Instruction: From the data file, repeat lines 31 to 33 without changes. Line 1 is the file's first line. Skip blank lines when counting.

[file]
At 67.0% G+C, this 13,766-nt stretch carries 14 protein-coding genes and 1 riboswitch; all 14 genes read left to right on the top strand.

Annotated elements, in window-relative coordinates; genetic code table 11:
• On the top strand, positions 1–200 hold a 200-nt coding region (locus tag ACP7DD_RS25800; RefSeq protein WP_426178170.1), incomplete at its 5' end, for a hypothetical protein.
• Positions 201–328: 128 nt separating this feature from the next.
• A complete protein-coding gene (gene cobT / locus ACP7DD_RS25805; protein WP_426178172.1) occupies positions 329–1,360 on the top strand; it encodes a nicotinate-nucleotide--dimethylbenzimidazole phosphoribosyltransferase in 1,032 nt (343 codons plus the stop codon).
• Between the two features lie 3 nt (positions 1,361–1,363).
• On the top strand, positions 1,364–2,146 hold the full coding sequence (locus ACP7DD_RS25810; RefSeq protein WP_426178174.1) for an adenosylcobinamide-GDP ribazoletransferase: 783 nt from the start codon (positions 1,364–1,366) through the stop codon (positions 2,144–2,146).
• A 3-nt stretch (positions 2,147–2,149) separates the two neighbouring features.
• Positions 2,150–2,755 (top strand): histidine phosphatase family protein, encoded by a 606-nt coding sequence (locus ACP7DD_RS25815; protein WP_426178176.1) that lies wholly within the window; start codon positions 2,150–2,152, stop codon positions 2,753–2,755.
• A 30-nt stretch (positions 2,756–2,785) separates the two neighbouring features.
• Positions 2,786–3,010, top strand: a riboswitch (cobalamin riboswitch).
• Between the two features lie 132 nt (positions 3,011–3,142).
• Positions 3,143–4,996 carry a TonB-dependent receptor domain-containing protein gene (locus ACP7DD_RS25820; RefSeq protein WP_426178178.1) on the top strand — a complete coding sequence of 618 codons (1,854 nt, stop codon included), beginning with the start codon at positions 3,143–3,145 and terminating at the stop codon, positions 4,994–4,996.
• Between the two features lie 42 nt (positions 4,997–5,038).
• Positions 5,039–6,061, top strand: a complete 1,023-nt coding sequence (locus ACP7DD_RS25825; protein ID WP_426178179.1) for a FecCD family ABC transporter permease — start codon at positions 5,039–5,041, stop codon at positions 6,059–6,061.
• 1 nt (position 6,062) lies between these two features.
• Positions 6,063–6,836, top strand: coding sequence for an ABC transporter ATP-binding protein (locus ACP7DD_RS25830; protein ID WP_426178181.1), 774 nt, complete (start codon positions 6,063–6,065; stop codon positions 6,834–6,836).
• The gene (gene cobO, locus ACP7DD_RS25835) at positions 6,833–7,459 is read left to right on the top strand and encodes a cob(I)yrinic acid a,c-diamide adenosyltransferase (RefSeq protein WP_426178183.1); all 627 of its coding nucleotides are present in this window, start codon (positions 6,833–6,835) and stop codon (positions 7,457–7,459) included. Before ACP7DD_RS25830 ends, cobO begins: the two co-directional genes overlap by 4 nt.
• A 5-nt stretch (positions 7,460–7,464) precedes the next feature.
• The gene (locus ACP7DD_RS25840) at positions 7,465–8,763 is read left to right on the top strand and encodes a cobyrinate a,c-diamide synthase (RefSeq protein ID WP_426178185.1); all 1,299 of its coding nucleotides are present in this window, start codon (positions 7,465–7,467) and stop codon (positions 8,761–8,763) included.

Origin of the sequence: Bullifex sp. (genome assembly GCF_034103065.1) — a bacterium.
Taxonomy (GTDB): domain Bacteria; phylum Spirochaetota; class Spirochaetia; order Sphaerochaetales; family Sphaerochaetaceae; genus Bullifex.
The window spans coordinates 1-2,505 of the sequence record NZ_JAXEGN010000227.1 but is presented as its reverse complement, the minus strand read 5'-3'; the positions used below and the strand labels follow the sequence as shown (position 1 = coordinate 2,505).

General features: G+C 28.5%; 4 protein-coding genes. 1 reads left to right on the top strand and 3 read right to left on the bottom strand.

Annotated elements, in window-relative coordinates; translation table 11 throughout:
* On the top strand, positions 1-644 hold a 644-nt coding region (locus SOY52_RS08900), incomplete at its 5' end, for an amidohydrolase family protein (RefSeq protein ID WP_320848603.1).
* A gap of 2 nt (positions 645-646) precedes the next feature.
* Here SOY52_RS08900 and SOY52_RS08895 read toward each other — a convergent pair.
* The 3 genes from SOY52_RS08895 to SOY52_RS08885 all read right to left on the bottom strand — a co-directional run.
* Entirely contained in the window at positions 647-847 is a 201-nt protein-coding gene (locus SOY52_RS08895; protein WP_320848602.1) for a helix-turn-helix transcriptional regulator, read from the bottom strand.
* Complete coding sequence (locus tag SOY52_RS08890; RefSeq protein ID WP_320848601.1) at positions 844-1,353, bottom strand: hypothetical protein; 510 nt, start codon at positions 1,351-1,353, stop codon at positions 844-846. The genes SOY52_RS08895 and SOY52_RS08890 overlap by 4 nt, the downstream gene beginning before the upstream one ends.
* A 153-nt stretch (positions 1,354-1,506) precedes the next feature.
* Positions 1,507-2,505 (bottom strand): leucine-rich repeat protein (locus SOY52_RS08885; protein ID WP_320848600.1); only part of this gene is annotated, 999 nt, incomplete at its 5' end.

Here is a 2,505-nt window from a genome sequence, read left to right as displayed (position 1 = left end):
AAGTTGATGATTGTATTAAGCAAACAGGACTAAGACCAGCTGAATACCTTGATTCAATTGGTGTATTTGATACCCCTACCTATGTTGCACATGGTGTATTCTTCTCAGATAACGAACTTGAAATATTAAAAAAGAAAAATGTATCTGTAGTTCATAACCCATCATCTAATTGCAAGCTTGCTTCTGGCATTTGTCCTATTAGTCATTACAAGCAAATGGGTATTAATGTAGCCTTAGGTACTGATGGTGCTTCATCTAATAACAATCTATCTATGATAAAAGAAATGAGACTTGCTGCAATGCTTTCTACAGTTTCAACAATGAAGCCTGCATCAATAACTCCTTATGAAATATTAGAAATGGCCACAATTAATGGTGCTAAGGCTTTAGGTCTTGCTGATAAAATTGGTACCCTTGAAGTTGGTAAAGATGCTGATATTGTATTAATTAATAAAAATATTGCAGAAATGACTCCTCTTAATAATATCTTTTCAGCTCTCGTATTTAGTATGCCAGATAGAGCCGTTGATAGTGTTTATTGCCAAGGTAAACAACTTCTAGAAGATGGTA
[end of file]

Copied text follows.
* Complete coding sequence (locus tag SOY52_RS08890; RefSeq protein ID WP_320848601.1) at positions 844-1,353, bottom strand: hypothetical protein; 510 nt, start codon at positions 1,351-1,353, stop codon at positions 844-846. The genes SOY52_RS08895 and SOY52_RS08890 overlap by 4 nt, the downstream gene beginning before the upstream one ends.
* A 153-nt stretch (positions 1,354-1,506) precedes the next feature.
* Positions 1,507-2,505 (bottom strand): leucine-rich repeat protein (locus SOY52_RS08885; protein ID WP_320848600.1); only part of this gene is annotated, 999 nt, incomplete at its 5' end.